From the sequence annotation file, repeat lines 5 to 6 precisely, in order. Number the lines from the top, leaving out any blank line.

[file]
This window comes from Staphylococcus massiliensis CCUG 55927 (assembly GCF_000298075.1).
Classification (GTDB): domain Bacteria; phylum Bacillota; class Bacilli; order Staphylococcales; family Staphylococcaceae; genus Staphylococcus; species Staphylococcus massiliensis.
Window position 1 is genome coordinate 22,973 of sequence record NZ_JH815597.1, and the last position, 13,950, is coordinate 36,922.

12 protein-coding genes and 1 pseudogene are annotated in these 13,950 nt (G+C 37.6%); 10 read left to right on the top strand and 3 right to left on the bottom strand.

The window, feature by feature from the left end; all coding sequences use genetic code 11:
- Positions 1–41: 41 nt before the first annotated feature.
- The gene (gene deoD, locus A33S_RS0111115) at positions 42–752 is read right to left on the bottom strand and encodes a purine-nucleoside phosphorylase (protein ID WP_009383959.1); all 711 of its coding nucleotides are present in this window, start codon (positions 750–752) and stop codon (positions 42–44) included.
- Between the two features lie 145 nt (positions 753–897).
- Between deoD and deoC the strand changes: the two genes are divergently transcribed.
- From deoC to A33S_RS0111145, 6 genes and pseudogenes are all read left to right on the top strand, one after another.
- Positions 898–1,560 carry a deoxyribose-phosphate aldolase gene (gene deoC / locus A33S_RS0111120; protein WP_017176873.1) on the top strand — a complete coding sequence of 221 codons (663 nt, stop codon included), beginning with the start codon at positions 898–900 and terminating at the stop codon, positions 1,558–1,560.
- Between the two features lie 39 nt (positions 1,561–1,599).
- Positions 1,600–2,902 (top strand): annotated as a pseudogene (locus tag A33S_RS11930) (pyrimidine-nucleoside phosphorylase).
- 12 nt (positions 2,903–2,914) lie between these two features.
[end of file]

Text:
The window, feature by feature from the left end; all coding sequences use genetic code 11:
- Positions 1–41: 41 nt before the first annotated feature.